Place the crate in a suitable place in the house for your German Shorthaired. This space has to be where family members spend time. Also, make sure that the site you choose has perfect temperatures for your German Shorthaired; that is, it should not be so cold but not so hot.
The training consists of accustoming your German Shorthaired to stay inside the crate for short periods and little by little increase that time. Place inside the crate things that make your canine happy such as its favorite toy, a bed or blanket, treats, etc.
Once your dog is used to entering the crate, you can start giving it its favorite foods. That is very important since, as we know, any type of dog loves to eat.
Therefore, if your German Shorthaired eats inside the crate, it will associate it with a pleasant moment and always want to return there. Make sure always to keep the crate door open, so your dog doesn’t lose confidence.
If your dog has already gotten used to eating inside the crate, you can close the door. Every time it finishes eating, open the door, so your German Shorthaired can come out with complete confidence. That will allow it to enter without fear the next time.
Progressively increase the time your pet stays inside the crate. That will allow your German Shorthaired to be protected and confident in the moments when you are not at home.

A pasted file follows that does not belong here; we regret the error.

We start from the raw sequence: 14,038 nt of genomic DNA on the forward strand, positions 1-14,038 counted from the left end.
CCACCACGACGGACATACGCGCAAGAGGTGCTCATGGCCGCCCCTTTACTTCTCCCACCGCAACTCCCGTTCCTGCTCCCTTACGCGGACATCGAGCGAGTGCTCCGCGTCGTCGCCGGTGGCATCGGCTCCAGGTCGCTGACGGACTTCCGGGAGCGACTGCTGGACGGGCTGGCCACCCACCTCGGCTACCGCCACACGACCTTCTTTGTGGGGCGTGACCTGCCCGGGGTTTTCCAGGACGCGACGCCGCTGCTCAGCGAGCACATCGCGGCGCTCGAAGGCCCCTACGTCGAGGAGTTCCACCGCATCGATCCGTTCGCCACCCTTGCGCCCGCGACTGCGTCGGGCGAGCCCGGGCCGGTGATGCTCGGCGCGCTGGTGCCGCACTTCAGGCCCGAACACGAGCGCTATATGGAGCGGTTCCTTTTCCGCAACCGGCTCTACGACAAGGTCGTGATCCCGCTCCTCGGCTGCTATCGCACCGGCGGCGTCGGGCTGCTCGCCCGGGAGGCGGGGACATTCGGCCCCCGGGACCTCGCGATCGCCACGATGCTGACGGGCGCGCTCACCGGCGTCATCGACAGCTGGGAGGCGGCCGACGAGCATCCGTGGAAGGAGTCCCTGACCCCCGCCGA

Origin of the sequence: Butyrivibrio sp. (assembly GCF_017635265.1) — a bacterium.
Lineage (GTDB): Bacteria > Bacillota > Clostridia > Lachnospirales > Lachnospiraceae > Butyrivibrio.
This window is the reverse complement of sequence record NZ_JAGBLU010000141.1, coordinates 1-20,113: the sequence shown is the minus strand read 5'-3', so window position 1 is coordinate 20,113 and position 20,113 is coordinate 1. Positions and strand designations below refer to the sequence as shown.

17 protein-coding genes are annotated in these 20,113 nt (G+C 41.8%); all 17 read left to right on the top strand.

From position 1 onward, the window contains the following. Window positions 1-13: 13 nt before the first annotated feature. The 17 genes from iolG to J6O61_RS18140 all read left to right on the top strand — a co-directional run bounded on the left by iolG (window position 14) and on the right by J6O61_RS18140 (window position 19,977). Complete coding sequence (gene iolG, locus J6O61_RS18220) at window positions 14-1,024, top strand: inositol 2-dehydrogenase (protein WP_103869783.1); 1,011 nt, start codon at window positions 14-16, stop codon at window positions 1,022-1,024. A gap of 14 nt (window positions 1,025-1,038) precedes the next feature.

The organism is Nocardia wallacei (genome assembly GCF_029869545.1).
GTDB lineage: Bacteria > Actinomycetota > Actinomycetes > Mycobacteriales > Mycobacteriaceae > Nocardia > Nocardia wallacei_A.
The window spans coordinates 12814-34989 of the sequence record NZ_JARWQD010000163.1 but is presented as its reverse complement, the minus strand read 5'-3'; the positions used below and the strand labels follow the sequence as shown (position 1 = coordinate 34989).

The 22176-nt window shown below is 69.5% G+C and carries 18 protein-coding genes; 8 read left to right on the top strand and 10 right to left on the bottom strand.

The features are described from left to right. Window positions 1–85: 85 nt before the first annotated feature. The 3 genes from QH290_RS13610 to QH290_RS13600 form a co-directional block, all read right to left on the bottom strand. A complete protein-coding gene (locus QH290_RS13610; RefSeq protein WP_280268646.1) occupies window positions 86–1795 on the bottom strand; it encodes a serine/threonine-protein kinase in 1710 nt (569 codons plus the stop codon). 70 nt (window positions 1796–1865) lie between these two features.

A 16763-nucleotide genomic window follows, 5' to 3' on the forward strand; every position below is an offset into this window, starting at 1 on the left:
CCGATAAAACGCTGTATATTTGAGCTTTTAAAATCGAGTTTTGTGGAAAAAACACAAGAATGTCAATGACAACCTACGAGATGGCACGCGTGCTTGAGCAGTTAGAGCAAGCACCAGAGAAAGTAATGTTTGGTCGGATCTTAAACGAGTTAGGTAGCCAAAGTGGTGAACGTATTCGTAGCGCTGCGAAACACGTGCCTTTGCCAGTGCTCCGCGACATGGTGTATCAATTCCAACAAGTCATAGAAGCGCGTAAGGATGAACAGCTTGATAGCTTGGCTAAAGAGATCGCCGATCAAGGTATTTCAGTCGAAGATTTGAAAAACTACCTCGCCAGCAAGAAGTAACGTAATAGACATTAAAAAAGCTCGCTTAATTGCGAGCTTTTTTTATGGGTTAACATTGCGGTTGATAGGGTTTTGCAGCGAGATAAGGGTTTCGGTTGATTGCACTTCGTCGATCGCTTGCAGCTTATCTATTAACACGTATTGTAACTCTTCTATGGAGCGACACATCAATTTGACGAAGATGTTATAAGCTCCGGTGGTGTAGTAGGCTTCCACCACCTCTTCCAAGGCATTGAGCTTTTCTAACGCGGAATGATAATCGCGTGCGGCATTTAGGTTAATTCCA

Things to Avoid When Leaving Your German Shorthaired Alone
When you leave your German Shorthaired alone, you need to consider spending time with it before you go. The absence of the owner causes sadness and anxiety in dogs. So if you leave without saying goodbye, they will feel vulnerable and depressed.
It is recommended that before going to work, you take your German Shorthaired for a long walk, whether on a beach or in a park. It will make the dog feel satisfied and tired, so you can go home with it and leave it there to be able to go quietly to meet your work hours.
Be sure to leave your pet several toys, a bowl of water, food, and its bed. While waiting, the German Shorthaired will play until it gets tired and can even eat and nap.